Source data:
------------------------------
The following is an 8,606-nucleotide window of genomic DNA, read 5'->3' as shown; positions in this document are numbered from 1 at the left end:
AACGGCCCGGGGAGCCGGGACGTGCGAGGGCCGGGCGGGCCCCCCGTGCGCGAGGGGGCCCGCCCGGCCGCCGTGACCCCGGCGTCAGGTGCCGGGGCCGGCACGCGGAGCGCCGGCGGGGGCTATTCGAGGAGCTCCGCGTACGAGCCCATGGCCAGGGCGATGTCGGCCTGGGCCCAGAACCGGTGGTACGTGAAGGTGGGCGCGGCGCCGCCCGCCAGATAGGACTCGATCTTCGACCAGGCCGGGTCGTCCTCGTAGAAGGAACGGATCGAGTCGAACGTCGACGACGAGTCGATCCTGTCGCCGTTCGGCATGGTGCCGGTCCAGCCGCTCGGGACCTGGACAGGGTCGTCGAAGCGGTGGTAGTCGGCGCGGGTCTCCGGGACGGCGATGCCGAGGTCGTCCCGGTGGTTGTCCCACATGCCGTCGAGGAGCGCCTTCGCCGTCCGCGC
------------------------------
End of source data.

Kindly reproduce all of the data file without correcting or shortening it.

The following is an 8,606-nucleotide window of genomic DNA, read 5'->3' as shown; positions in this document are numbered from 1 at the left end:
AACGGCCCGGGGAGCCGGGACGTGCGAGGGCCGGGCGGGCCCCCCGTGCGCGAGGGGGCCCGCCCGGCCGCCGTGACCCCGGCGTCAGGTGCCGGGGCCGGCACGCGGAGCGCCGGCGGGGGCTATTCGAGGAGCTCCGCGTACGAGCCCATGGCCAGGGCGATGTCGGCCTGGGCCCAGAACCGGTGGTACGTGAAGGTGGGCGCGGCGCCGCCCGCCAGATAGGACTCGATCTTCGACCAGGCCGGGTCGTCCTCGTAGAAGGAACGGATCGAGTCGAACGTCGACGACGAGTCGATCCTGTCGCCGTTCGGCATGGTGCCGGTCCAGCCGCTCGGGACCTGGACAGGGTCGTCGAAGCGGTGGTAGTCGGCGCGGGTCTCCGGGACGGCGATGCCGAGGTCGTCCCGGTGGTTGTCCCACATGCCGTCGAGGAGCGCCTTCGCCGTCCGCGC